It is almost as if something akin to the chaos theory of quantum physics holds to the poetics here: the outcome of Lucifer’s death is changed (the future act alters the past) by the fact of it having been witnessed. Someone–call her Starry, call her a Believer–observes Lucifer’s fall in the poem and like Democrats watching Inconvenient Truth, is “given and not given sufficient evidence” to believe in the Hellish fate of the world.

She, Starry, actually takes on His, Lucifer’s, form once He has passed on, so that both outcomes can coexist–His and Hers, Hers and His–truth and biography. He is absolved after Death, and She can still live with ‘all that He refuses to let go.’ She, is the one who through her own action foregoes the original version of the truth of His fall (the damning fate of his soul) and makes up a new one with Her ’starring’ as the lead role in His own biography.

Muske takes the traditionally accepted narrative of Lucifer’s fall as a limited version of the story. His passing on, His ‘falling into insight’ as Muske says, is made possible by Starry’s choice to go on with her own reciprocal living in darkness, content to be occluded from his truth, even the original version of his death. His fall from grace (read Death) is in effect subverted by hers being transcendent and of this give-and-take/my darkness for your light type of reciprocity.

There is a little bit of Hegel’s Lord/Bondsman domestic relationship going on here. And Muske has broken it wide open. Maybe, given the celestial ramifications of their souls, there’s even a four-for-one deal in the works. 4 x 1.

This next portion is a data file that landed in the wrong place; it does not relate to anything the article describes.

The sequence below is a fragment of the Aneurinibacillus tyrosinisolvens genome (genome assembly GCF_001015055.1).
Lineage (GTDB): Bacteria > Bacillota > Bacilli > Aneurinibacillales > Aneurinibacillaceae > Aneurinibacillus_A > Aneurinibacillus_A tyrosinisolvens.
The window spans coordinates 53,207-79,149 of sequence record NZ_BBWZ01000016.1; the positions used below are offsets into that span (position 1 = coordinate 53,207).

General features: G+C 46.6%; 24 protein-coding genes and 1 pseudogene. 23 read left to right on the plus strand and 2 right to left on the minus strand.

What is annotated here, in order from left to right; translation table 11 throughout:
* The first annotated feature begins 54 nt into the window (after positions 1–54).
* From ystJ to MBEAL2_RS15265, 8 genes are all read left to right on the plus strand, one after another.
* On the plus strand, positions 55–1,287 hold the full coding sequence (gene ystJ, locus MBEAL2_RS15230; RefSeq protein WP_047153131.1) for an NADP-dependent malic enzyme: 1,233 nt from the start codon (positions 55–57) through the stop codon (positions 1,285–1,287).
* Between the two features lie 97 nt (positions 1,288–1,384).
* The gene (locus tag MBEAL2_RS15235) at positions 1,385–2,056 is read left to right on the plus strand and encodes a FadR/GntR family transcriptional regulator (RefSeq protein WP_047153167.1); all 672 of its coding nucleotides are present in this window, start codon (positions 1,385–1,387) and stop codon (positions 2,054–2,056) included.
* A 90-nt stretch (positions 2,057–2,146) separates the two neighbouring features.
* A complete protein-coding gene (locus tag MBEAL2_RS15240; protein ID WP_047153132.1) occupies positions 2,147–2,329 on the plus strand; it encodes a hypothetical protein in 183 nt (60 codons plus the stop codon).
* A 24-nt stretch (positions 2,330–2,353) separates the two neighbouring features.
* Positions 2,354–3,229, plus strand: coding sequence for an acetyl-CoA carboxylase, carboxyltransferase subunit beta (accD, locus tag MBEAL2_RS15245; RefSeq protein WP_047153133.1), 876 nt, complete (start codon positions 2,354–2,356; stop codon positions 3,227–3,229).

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I Sit and Look Out

I sit and look out upon all the sorrows of the world, and upon all
oppression and shame;
I hear secret convulsive sobs from young men, at anguish with
themselves, remorseful after deeds done;
I see, in low life, the mother misused by her children, dying,
neglected, gaunt, desperate;
I see the wife misused by her husband–I see the treacherous seducer
of young women;
I mark the ranklings of jealousy and unrequited love, attempted to be
hid–I see these sights on the earth;
I see the workings of battle, pestilence, tyranny–I see martyrs and
I observe a famine at sea–I observe the sailors casting lots who
shall be kill’d, to preserve the lives of the rest;
I observe the slights and degradations cast by arrogant persons upon
laborers, the poor, and upon negroes, and the like;
All these–All the meanness and agony without end, I sitting, look
out upon,
See, hear, and am silent.

-Walt Whitman

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The contest closed Monday, August 20, 2007. Thanks to all those who entered!

at-bean-exchange.jpgWe’re so close, I can feel it.

In a couple days, this site will reach the 3,000 3,500 visitors mark, which is such a lovely thought I get a little choked up. It means that people, lots of people, are still reading poetry and I am honored that many of the poems that I chose, the poems that forgotten high school teachers, unforgettable


professors, or good, lonely hours have passed into my blood…mean something to you as well.4×1.jpg

To celebrate this auspicious occasion and on behalf of Inconnue Press, I would like to offer a free copy of 4×1, a book of poetry by Ranier Maria Rilke, Tristan Tzara, Jean-Pierre Duprey, and Habib Tengour, to anyone who sends me a poem they love and and tells me why they love it, via the comment section of this page.